It was like being back in a high-school cafeteria. The military contingent were sitting at a couple of tables near the back, concentrating on their food and not much else. The workers, or drones as I had learned they were called, were still wearing their dusty jumpsuits and were in a large boisterous crowd near the entrance while most of the science team was huddled around a single table in the corner. Someone had set up a projector and most everyone else was sitting in front of it, watching some sitcom that had probably aired a couple of weeks earlier.

    I saw Peri and started to go say hi but she seemed engrossed in her meal and the guy sitting next to her. I had never been the TV type so I wandered over to where the science team was sitting. Jesicca was talking as I came up and sat down.

    “It can’t be a grey goo scenario.” she was saying. “The only way it could have gotten this far is if they failed to give it a kill switch, and if it didn’t have one then we wouldn’t be here.”

    Dale shrugged. “Maybe it burned itself out. Got every bit of organic material then killed itself.”

    Helena looked worried. “Then… it could be out there, somewhere, still?”

    Jesicca shook her head. “It’s not a grey goo.”

    “Then what is it?”

    “I don’t know. That’s what you’re here to find out.” She empahsised the word with obvious frustration. “But it isn’t a grey goo.” She turned to me. “Hey, Perry. Finished with your workout?”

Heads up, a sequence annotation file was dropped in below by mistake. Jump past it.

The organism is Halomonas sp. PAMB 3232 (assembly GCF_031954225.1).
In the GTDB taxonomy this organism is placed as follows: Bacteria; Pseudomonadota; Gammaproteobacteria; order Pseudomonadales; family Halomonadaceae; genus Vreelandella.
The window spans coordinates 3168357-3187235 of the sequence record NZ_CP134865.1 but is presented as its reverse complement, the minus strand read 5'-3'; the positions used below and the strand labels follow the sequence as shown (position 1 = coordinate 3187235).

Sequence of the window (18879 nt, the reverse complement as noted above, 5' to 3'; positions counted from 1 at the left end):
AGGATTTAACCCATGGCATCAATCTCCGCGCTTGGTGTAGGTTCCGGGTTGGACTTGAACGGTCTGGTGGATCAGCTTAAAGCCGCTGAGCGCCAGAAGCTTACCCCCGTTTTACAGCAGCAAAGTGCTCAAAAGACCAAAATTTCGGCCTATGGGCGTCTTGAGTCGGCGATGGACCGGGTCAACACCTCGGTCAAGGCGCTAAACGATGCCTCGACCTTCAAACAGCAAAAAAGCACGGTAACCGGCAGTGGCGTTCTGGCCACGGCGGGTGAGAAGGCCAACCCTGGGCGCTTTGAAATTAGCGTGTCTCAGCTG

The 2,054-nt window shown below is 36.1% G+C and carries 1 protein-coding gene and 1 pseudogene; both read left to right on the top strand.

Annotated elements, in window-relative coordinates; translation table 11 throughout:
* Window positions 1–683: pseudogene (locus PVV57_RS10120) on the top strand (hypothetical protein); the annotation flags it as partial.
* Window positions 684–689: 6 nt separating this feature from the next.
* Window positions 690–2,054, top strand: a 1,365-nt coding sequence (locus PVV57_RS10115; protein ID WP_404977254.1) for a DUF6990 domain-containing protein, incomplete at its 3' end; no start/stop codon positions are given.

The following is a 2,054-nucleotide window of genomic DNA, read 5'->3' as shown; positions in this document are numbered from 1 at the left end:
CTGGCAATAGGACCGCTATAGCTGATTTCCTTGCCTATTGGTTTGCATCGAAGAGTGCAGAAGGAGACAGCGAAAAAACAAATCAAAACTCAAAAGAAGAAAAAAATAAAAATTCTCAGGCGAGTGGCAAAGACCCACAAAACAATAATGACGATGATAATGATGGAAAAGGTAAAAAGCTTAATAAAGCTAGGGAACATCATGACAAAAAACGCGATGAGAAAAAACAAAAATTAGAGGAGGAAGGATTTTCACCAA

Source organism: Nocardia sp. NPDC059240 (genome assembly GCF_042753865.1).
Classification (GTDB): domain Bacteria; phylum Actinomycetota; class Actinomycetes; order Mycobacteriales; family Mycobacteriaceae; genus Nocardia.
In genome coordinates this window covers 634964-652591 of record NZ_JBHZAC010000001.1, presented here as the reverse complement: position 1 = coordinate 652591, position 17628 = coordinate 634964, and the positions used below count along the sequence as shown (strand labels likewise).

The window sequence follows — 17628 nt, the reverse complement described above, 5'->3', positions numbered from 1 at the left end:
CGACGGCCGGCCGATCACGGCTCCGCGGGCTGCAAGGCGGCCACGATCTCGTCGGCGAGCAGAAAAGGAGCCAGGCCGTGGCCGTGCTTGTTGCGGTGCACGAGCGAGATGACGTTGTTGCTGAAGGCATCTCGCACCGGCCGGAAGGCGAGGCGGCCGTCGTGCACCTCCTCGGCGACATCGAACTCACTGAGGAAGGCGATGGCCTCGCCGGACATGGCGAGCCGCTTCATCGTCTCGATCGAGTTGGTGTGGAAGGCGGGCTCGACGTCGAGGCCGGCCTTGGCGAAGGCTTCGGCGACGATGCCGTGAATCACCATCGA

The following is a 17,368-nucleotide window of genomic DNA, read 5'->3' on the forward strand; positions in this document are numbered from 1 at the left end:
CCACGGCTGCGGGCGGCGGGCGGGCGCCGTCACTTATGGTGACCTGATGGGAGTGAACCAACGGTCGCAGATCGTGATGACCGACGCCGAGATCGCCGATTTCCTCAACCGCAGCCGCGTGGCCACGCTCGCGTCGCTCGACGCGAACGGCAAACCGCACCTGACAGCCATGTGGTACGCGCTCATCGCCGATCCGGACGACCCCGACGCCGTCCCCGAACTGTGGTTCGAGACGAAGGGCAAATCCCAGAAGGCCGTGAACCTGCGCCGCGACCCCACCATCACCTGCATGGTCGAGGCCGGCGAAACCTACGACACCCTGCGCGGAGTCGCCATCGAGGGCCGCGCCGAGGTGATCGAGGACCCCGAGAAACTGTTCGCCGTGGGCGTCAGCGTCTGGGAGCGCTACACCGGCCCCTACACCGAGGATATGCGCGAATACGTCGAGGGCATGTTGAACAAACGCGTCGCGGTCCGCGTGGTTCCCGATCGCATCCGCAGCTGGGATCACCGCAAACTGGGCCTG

I was looking dubiously at the unnaturally colored orange pasta on my plate. “What? Oh.” I shrugged. “Didn’t want to just stand around doing nothing.”

    “We weren’t doing ‘nothing’.” Dale said, somewhat defensively. “We were *thinking*! That’s what they pay us for!”

    “You get paid?” That was Belinda. “Where do I get that?”

    Dale laughed. “It’s back home, getting direct deposited and collecting interest. While we stay out here and let that dangerous assignment money pile up.”

    “Dangerous assignment?” I asked? “Are we in danger?”

    Dale snorted. “You’re on a version of Earth where everything organic has been broken down into it’s component atoms and we don’t know what caused it or why. What could possibly be dangerous?”

    Sonja shrugged. “Could be worse. Eat some fruit from Beta for lunch. Or take a walk outside on Delta 2 without a radiation suit.”

    “Or just go through the Russian portal back home.” said Belinda dryly.

    “Yeah, yeah, I know.” I said, waving my hand in the air. “But we know about that. But is there any real active threat?” I paused. “Beyond the food here, that is.” I shoved the “mac-and-cheese-and-bacon” away from me. There was a general chuckle.

    “Always the food.” said Sonja.

    “It is a concern though.” said Jesicca again. “We’ve found 8 Outworlds, plus home.” So of the 9 only one, ours, still has human life. Why?”

    “There may be people left on Delta 4.” Sonja said. “That’s still a chance, right?”

    I shrugged. “Then why no radio communications there?”

    “Not wanting to give their location away?” suggested Jacob. “If a war for resources started like we’ve guessed then any remaining enclaves may be maintaining radio silence. Broadcasting anything would just be saying ‘We have resources you can take over here’.”

    Sofia, sitting a bit away from the table, looked up from her pad. “If the event happened as long ago as we think then the survivors must have started working together by now. It’s been several generations; if they haven’t learned to work together by now then it won’t happen.”

    Jacob looked over and shrugged. “We made it a few thousand years without getting our act together. Only reason we’re working together now is that everyone is afraid someone else will find something valuable or overpowering out here and they want to make sure anyone else doesn’t get exclusive rights to it.”